Das “Problem” habe ich auf dem Radar. Es ist ein ziemliches Dilemma; auf der einen Seite will ich auf Pants-Sites (zumindest optional) ein einfaches Kommentarformular anbieten (wie man es von Wordpress kennt), auf der anderen Seite will ich dafür aber auch auf keinen Fall mit den grundlegenden Prinzipien brechen, die bei Pants Anwendung finden (allen voran, dass du deinen Content auf deiner Site hostest, und andere ihre Kommentare auf ihren Sites.)
Natürlich kann man nicht jeden Nutzer, der nur mal kurz einen Kommentar posten will, dazu zwingen, sich erst einmal eine eigene Pants-Site anzulegen, das ist mir bewusst. Ich habe aber eine Idee für ein IndieWeb-kompatibles Kommentarsystem, das beide Seiten des Problems prima lösen würde.
Mehr dazu, wenn es so weit ist (was noch etwas dauern kann, da ich derzeit nicht irrsinnig viel Zeit habe.) Jedenfalls habe ich das Thema auf dem Radar und will es selber gut gelöst sehen.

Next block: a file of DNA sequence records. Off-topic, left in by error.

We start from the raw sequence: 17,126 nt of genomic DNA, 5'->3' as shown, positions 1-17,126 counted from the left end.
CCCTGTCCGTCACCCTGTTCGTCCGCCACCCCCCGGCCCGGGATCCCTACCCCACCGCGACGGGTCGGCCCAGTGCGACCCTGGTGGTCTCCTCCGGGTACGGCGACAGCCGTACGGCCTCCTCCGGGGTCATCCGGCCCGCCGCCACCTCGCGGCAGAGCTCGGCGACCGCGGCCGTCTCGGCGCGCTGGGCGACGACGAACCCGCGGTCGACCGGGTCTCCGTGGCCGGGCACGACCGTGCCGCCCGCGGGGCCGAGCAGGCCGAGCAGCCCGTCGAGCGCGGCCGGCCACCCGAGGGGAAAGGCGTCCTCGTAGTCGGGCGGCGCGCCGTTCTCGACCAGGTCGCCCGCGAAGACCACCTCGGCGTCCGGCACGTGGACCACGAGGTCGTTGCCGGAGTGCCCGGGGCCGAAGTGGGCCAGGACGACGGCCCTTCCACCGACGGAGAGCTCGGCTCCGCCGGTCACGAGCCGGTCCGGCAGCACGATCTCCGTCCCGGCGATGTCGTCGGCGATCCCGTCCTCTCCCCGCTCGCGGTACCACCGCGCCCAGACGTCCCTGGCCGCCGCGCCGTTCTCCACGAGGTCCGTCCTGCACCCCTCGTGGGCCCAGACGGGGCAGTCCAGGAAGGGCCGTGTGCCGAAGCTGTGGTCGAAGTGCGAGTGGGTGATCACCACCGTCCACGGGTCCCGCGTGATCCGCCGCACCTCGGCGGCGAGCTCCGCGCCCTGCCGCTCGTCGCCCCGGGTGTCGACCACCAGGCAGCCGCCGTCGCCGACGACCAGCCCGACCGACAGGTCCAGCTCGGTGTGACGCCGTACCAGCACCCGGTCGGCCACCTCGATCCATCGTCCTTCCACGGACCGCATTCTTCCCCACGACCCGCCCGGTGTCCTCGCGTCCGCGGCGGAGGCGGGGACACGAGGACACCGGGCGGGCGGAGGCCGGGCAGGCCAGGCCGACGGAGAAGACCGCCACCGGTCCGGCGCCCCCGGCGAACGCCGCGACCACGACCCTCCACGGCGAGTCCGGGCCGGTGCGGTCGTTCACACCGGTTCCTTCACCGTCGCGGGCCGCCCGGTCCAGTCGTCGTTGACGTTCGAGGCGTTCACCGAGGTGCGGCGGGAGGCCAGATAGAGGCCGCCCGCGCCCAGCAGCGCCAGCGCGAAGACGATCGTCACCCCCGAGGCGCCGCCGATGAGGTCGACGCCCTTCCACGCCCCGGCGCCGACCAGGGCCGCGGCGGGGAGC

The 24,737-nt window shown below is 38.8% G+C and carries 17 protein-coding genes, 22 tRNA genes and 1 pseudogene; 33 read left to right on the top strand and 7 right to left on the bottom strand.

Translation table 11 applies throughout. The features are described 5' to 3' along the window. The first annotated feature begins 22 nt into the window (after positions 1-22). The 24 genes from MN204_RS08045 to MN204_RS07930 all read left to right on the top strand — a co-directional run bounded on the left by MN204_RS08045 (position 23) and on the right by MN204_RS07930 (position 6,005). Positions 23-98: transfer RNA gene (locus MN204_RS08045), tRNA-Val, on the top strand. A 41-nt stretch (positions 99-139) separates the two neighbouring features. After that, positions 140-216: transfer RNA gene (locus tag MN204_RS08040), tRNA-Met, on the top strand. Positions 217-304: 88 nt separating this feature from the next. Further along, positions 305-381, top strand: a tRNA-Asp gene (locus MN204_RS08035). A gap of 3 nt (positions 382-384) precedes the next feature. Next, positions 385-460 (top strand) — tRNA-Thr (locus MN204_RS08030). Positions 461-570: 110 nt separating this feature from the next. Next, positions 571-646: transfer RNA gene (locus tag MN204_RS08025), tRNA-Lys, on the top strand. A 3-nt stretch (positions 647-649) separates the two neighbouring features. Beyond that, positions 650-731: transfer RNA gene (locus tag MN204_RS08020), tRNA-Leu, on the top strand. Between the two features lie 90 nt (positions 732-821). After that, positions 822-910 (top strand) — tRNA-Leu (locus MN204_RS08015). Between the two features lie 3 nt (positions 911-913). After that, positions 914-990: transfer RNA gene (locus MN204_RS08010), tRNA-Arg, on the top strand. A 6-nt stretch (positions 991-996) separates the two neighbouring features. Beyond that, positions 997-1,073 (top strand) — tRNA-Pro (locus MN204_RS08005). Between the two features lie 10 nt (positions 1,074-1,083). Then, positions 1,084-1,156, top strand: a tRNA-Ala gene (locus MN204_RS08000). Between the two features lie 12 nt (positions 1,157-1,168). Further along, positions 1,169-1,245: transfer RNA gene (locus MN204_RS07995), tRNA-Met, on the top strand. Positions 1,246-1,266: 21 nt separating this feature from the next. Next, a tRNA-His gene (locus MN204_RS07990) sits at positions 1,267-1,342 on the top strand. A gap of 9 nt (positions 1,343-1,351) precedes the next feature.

- Mal ganz davon abgesehen, dass ich rein vom technischen Wissen nicht in der Lage (~zu faul) bin, eine Pants-Instanz selbst zu hosten (Oder?)
Die neue Version von Pants, die ich bald ausrollen will, hat einen hervorragend funktionierenden One-Click-Installer für Heroku. Damit kann man, wenn man Pants selber hosten will, es supereinfach an den Start bringen, und hat gleich auch noch einen eigenen Fork des Codes, den man hacken kann, wenn man will.
- Ob Pants mit all den Änderungen noch so schlank sein kann, darf zumindest bedacht werden.